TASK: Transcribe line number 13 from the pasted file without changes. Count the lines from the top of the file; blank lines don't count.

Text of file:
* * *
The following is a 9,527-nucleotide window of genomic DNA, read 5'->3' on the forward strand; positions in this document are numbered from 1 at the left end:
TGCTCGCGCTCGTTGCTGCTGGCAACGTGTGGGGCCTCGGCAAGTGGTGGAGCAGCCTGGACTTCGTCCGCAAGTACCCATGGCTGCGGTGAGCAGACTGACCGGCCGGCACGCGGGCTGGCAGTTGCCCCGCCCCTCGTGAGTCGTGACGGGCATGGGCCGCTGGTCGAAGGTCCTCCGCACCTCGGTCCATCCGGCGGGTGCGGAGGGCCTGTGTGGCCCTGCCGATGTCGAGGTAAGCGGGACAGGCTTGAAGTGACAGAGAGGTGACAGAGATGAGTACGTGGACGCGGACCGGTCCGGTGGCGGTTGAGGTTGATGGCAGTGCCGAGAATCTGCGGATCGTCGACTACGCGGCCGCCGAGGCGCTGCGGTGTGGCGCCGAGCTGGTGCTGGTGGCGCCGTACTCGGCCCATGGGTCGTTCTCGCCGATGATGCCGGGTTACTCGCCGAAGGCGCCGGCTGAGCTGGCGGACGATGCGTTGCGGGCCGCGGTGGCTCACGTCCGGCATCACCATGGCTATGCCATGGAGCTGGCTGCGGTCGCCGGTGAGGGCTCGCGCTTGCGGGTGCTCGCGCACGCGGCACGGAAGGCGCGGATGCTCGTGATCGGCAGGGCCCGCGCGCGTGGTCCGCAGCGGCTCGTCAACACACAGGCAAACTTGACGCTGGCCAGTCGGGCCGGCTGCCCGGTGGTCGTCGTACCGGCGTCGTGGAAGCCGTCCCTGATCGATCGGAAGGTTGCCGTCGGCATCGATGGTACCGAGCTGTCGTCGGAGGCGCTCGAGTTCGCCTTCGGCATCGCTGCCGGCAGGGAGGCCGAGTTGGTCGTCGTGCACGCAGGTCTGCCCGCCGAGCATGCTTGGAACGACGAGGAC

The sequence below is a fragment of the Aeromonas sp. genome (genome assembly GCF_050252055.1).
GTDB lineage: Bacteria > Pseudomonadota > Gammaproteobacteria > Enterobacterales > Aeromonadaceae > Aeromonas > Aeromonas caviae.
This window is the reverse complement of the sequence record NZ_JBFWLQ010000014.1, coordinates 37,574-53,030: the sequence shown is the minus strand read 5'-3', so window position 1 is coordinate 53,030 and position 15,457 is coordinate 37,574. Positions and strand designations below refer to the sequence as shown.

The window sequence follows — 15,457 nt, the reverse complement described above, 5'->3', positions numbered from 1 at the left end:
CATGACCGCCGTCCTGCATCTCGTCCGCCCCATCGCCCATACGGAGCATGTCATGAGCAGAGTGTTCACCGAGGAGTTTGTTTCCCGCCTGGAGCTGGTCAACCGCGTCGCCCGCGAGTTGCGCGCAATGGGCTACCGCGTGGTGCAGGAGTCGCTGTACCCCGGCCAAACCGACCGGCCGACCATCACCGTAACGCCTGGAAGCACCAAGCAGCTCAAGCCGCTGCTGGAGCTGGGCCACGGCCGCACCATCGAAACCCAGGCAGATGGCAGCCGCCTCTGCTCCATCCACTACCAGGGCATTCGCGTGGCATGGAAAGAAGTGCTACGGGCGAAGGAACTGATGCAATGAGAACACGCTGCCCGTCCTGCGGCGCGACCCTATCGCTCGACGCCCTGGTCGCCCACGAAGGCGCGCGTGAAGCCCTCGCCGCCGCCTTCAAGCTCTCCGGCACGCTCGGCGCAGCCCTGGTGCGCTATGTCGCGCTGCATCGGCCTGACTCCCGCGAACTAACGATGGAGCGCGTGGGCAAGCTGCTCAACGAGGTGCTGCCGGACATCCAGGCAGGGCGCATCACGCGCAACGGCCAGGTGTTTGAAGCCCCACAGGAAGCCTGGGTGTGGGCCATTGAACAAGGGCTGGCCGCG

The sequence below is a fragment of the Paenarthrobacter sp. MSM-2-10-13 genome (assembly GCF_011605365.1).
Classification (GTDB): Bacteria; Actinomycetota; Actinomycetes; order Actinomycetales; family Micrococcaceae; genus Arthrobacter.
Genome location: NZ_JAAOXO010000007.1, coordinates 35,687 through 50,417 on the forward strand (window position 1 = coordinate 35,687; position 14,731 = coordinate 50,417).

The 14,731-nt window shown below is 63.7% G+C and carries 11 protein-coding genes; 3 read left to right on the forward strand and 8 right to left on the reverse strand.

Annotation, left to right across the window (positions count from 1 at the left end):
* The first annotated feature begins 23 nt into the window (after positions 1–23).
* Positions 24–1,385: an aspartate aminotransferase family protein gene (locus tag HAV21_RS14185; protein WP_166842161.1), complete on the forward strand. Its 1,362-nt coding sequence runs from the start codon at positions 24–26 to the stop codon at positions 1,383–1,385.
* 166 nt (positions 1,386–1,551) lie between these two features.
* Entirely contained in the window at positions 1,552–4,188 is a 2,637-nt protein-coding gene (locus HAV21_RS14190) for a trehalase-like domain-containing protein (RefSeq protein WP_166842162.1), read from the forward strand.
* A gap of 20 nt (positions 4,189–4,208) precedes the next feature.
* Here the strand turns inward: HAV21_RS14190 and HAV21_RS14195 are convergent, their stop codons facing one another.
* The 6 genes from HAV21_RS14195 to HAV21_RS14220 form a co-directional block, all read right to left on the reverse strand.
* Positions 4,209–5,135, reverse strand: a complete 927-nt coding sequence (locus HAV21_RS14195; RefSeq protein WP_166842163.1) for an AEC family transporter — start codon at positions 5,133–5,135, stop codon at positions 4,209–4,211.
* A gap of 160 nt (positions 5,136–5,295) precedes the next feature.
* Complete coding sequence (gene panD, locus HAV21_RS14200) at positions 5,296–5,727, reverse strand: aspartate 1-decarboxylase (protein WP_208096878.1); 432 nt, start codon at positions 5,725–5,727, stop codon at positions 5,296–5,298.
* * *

* The first annotated feature begins 23 nt into the window (after positions 1–23).